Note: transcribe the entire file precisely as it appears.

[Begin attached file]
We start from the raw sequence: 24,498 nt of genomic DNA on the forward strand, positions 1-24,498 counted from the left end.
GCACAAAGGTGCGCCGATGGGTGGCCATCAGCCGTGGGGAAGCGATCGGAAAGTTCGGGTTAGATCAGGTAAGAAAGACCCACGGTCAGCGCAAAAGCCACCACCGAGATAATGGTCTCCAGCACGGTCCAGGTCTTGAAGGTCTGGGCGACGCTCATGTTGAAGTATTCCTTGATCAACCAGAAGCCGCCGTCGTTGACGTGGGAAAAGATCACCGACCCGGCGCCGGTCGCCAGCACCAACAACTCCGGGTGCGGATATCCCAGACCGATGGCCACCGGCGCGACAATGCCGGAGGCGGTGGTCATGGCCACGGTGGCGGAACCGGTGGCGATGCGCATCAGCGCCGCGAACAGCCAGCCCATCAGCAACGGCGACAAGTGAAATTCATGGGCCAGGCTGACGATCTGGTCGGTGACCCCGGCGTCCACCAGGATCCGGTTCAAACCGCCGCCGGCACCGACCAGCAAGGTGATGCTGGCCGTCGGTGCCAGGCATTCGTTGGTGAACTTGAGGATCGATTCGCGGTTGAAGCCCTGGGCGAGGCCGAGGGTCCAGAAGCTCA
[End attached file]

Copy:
We start from the raw sequence: 24,498 nt of genomic DNA on the forward strand, positions 1-24,498 counted from the left end.
GCACAAAGGTGCGCCGATGGGTGGCCATCAGCCGTGGGGAAGCGATCGGAAAGTTCGGGTTAGATCAGGTAAGAAAGACCCACGGTCAGCGCAAAAGCCACCACCGAGATAATGGTCTCCAGCACGGTCCAGGTCTTGAAGGTCTGGGCGACGCTCATGTTGAAGTATTCCTTGATCAACCAGAAGCCGCCGTCGTTGACGTGGGAAAAGATCACCGACCCGGCGCCGGTCGCCAGCACCAACAACTCCGGGTGCGGATATCCCAGACCGATGGCCACCGGCGCGACAATGCCGGAGGCGGTGGTCATGGCCACGGTGGCGGAACCGGTGGCGATGCGCATCAGCGCCGCGAACAGCCAGCCCATCAGCAACGGCGACAAGTGAAATTCATGGGCCAGGCTGACGATCTGGTCGGTGACCCCGGCGTCCACCAGGATCCGGTTCAAACCGCCGCCGGCACCGACCAGCAAGGTGATGCTGGCCGTCGGTGCCAGGCATTCGTTGGTGAACTTGAGGATCGATTCGCGGTTGAAGCCCTGGGCGAGGCCGAGGGTCCAGAAGCTCA